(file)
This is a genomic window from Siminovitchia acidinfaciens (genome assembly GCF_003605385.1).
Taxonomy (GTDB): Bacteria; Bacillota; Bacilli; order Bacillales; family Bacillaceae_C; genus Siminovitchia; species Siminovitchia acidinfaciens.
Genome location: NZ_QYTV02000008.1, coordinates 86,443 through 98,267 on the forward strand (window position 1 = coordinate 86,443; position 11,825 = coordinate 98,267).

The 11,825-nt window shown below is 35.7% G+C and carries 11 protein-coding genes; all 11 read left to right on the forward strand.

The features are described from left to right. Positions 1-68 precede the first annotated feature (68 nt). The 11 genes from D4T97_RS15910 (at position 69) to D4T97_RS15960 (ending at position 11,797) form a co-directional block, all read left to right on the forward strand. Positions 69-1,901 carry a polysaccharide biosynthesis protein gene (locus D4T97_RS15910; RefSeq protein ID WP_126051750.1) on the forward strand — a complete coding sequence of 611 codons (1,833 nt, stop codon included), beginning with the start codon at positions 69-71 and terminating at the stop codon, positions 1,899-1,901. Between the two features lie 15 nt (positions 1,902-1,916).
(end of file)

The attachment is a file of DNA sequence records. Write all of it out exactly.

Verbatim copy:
This is a genomic window from Siminovitchia acidinfaciens (genome assembly GCF_003605385.1).
Taxonomy (GTDB): Bacteria; Bacillota; Bacilli; order Bacillales; family Bacillaceae_C; genus Siminovitchia; species Siminovitchia acidinfaciens.
Genome location: NZ_QYTV02000008.1, coordinates 86,443 through 98,267 on the forward strand (window position 1 = coordinate 86,443; position 11,825 = coordinate 98,267).

The 11,825-nt window shown below is 35.7% G+C and carries 11 protein-coding genes; all 11 read left to right on the forward strand.

The features are described from left to right. Positions 1-68 precede the first annotated feature (68 nt). The 11 genes from D4T97_RS15910 (at position 69) to D4T97_RS15960 (ending at position 11,797) form a co-directional block, all read left to right on the forward strand. Positions 69-1,901 carry a polysaccharide biosynthesis protein gene (locus D4T97_RS15910; RefSeq protein ID WP_126051750.1) on the forward strand — a complete coding sequence of 611 codons (1,833 nt, stop codon included), beginning with the start codon at positions 69-71 and terminating at the stop codon, positions 1,899-1,901. Between the two features lie 15 nt (positions 1,902-1,916).